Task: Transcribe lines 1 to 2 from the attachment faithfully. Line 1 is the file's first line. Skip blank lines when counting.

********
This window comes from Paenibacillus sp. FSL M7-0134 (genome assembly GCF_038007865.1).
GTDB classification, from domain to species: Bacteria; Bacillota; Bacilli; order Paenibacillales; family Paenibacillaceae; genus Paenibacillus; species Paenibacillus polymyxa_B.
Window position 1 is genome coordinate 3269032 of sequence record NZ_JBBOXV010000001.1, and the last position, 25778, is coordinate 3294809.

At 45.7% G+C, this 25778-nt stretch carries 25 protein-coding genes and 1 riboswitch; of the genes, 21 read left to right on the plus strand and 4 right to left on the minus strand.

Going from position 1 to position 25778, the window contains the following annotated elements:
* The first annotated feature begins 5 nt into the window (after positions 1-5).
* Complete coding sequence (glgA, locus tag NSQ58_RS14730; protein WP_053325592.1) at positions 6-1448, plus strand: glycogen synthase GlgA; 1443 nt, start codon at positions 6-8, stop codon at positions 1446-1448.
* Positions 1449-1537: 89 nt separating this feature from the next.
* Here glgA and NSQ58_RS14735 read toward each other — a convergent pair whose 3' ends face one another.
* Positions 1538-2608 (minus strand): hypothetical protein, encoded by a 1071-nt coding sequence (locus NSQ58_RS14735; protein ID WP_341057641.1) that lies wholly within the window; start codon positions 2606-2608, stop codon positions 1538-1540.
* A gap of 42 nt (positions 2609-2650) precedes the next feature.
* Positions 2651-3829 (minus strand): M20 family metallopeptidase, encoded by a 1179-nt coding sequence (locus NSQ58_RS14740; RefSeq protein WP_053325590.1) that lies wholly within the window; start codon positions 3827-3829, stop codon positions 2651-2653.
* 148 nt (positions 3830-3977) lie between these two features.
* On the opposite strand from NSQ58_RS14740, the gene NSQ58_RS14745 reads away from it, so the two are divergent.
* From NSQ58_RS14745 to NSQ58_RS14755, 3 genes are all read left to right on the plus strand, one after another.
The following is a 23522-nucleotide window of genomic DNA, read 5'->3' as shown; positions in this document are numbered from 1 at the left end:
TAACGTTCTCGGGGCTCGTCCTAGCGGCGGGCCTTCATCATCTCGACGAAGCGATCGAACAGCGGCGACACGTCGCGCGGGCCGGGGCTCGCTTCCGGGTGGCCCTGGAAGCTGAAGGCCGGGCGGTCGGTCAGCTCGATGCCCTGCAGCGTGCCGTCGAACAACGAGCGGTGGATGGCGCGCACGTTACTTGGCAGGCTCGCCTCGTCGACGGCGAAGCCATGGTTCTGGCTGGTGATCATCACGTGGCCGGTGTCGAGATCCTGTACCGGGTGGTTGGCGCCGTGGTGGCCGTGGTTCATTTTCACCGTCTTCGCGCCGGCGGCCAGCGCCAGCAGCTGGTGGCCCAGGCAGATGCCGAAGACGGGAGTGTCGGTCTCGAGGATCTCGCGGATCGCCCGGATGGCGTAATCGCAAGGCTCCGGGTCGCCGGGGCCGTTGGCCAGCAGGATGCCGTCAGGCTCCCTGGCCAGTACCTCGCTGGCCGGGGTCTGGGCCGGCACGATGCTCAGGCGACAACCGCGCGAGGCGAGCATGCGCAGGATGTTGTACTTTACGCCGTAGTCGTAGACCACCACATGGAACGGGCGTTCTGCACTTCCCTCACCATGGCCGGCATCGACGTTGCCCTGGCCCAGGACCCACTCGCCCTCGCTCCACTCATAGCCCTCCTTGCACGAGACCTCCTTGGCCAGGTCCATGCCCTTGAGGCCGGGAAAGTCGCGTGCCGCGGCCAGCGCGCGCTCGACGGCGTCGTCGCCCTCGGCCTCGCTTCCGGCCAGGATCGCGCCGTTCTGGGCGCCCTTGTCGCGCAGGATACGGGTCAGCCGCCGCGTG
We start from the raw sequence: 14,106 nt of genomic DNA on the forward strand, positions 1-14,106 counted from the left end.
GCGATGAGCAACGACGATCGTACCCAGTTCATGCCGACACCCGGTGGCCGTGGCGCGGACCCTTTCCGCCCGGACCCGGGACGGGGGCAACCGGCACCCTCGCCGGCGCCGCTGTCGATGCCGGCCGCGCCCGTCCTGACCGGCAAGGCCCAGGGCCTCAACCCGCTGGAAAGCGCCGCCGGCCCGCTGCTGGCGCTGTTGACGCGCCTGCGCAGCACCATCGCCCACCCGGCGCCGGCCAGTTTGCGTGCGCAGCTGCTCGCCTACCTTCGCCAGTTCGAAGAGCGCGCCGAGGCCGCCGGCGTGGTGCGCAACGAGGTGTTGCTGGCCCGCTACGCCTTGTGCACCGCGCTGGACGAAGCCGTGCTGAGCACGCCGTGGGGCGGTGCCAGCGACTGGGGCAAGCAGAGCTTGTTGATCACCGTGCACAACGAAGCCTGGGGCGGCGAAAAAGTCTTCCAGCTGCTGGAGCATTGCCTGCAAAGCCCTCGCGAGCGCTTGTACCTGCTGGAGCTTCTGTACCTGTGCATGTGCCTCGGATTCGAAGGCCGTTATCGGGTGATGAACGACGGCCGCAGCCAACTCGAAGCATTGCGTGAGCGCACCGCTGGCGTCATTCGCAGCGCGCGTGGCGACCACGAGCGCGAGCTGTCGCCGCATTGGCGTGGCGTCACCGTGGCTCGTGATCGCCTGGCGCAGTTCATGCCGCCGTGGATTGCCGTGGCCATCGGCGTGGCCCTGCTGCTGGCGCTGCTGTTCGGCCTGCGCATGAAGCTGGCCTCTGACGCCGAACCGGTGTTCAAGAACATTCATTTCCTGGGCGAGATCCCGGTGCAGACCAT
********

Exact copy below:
This window comes from Paenibacillus sp. FSL M7-0134 (genome assembly GCF_038007865.1).
GTDB classification, from domain to species: Bacteria; Bacillota; Bacilli; order Paenibacillales; family Paenibacillaceae; genus Paenibacillus; species Paenibacillus polymyxa_B.